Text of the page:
Don’t let today’s trend of innovative, creative hiring processes scare you away from the world of structure and repetition. While you likely have a systematic process for outreach, sourcing, and onboarding, your interview process may not follow suit.
A structured interview process provides a fixed format for both candidates and hiring pros. Candidates receive the same opportunities and share similar, positive experiences. At the same time, your hiring team has a streamlined process to evaluate everyone accurately and fairly. Unfortunately, structured interview processes are often stereotyped as boring, mundane, and unnecessarily repetitive.
Push past this mindset and take a moment to consider if structured interviews might be the solution for you. Here are four signs you should be using a structured interview process:
1. Ill-fitting candidates slip through the process
If competition for talent feels strained, you’re not alone. A 2018 Recruiter Nation survey found 74% of recruiters believe hiring will become more competitive in the next 12 months. You might be tempted to rush the hiring process in hopes of landing top talent before competitors, but moving too quickly means substandard candidates can slip through undetected.
If your current approach leads to ill-fitting candidates making it to final rounds or even being hired, the structured interview process could resolve your issues. Structured interviews allow hiring pros to quickly and fairly evaluate candidates through standardized interview questions and evaluation criteria.
2. Your hiring team can’t get on the same page
Cohesion is critical for effective hiring decisions. If your team is constantly disagreeing on candidate choices, has issues making final hiring decisions, or always faces a slew of other hiccups, you have a significant problem on your hands. A structured interview process puts everyone on the same page from the very start because it allows you to craft questions together and follow identical guidelines when evaluating candidates.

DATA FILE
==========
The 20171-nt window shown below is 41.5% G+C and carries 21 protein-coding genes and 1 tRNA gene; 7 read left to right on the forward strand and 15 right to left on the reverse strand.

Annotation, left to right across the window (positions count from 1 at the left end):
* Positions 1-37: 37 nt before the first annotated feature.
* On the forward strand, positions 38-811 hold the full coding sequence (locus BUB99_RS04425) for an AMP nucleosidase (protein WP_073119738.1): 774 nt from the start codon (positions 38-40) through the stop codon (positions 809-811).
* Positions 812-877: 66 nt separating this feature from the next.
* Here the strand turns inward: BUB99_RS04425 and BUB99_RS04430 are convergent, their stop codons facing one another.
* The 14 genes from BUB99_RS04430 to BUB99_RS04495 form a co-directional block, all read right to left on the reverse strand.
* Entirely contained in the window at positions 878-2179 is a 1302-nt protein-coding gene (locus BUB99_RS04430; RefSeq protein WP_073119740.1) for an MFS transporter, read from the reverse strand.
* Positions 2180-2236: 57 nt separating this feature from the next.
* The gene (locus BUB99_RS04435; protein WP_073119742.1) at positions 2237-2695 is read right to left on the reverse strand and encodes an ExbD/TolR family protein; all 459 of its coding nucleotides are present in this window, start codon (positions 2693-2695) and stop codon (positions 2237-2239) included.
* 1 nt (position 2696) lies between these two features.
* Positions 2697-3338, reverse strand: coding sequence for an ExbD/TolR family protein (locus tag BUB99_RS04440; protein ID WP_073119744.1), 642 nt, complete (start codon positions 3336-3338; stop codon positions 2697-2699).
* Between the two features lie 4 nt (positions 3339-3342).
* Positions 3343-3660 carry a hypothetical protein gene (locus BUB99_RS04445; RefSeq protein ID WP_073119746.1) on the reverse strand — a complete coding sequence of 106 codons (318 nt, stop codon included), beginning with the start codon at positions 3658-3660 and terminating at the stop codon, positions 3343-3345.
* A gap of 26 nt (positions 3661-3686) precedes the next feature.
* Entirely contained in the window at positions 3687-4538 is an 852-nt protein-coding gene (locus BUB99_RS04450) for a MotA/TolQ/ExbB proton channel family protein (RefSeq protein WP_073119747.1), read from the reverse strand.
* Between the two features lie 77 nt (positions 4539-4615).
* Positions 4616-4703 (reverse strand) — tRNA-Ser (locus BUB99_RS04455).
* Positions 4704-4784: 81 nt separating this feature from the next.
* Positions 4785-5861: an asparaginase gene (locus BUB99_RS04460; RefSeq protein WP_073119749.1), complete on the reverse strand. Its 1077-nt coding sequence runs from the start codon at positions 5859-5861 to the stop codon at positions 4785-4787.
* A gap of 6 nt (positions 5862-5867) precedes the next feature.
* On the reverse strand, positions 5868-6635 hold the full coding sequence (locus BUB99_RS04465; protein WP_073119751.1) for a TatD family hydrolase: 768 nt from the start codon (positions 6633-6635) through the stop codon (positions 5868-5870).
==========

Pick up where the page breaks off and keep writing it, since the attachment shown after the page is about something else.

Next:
Kickstart collaboration with a structured interview process by evaluating what both employees and hiring decision-makers view as the most important factors qualifying a candidate. Ask them to rank a set of criteria on a scale from most to least valuable. If there are major disagreements over prioritization, open the floor for discussion so you can reach an agreement.
3. Bias is prevalent
Bias is often unconscious. It can be as simple as forming a connection over alumni status or a hobby. While personal connections may feel relevant, they can lead to missing signs of candidates not being highly qualified for a role. Recruiters are placing less importance on these types of connections, and structured interviews can help cut down on bias. Careful formatting and preparation leave little room for bias to seep into the interview process because candidates are asked the same questions, both role-specific and general interview questions.
4. Your candidate experience is down
Your interview process can make it or break it for a candidate. If you notice people aren’t making it to the later rounds of interviews, or even accept a job offer and then back out, it could be a sign of poor candidate experience. Structured interviews improve this experience because they decrease time-to-hire, keep the process simple and consistent, and help candidates feel they’re being evaluated fairly.
One-way interviews are a unique and insightful way to enhance structured interviews for both candidates and your team. All applicants have access to the same interview experience. What’s more, they can complete the interview anytime, anywhere. One-way interviews are then quickly reviewed by the team to speed up and streamline your evaluation process.